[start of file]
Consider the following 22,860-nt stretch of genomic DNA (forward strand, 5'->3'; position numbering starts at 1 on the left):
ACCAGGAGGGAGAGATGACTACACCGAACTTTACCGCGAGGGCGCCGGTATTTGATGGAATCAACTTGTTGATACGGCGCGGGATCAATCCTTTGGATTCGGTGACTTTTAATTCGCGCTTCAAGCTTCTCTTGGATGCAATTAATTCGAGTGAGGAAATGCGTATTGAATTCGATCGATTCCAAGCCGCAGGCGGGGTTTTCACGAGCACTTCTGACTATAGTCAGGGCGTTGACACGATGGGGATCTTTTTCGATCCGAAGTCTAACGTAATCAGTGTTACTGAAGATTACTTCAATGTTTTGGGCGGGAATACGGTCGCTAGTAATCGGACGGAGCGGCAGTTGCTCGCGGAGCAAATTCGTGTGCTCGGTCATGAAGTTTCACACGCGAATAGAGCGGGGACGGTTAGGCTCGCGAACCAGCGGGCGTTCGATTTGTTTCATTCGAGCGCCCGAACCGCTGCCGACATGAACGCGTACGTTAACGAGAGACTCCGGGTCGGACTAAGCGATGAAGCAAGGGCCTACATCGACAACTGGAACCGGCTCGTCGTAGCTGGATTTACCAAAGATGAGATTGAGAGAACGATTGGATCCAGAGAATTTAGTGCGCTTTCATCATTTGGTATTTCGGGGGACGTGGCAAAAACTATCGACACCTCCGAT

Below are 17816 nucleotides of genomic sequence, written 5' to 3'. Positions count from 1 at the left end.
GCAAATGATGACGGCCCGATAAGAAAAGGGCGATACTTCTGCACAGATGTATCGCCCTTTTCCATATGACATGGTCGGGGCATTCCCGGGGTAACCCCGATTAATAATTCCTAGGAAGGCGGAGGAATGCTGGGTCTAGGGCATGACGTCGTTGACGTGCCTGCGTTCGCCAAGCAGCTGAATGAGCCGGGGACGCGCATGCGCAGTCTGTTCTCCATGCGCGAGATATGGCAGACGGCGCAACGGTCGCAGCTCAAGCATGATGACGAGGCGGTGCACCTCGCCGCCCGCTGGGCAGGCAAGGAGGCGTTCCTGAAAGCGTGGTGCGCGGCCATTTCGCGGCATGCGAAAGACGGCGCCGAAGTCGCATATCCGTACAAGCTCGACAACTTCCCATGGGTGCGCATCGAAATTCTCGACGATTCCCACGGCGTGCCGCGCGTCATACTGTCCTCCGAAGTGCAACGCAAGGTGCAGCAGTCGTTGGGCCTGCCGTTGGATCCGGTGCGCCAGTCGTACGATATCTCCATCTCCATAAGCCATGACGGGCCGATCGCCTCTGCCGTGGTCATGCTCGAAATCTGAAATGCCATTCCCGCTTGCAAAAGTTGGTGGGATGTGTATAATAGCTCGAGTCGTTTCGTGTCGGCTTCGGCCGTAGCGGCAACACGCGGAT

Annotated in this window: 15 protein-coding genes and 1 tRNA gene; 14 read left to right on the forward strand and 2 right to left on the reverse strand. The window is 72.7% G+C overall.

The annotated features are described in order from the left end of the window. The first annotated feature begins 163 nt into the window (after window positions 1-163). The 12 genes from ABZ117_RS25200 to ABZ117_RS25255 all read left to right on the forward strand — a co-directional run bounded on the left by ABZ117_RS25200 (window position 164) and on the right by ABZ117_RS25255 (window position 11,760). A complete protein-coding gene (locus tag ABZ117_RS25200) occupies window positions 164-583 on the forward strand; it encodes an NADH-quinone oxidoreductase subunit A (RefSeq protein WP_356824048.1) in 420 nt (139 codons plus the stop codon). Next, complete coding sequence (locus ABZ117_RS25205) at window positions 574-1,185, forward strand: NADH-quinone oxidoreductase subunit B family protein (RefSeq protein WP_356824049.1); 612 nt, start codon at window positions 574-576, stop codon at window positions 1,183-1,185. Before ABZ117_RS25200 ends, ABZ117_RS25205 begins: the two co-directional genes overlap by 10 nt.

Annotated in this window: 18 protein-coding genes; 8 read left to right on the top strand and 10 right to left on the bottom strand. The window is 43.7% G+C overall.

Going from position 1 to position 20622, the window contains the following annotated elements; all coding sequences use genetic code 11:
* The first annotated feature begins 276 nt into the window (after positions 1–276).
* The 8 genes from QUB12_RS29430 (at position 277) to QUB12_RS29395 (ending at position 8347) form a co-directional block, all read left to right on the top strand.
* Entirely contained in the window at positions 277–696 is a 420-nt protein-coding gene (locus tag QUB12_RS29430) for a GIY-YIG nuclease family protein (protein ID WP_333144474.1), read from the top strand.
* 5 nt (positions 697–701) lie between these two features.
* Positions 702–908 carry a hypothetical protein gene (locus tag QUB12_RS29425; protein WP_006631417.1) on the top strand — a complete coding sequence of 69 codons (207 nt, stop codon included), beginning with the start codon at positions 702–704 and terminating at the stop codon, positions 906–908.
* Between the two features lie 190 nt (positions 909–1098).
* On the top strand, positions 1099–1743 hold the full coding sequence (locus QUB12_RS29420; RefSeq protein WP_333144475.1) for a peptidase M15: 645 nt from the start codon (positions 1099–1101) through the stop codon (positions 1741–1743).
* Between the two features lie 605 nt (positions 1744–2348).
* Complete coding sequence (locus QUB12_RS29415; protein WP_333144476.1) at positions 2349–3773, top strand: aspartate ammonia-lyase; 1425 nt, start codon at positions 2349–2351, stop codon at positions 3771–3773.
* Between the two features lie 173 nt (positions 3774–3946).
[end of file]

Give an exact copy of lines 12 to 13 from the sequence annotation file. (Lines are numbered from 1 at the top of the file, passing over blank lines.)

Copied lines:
* 5 nt (positions 697–701) lie between these two features.
* Positions 702–908 carry a hypothetical protein gene (locus tag QUB12_RS29425; protein WP_006631417.1) on the top strand — a complete coding sequence of 69 codons (207 nt, stop codon included), beginning with the start codon at positions 702–704 and terminating at the stop codon, positions 906–908.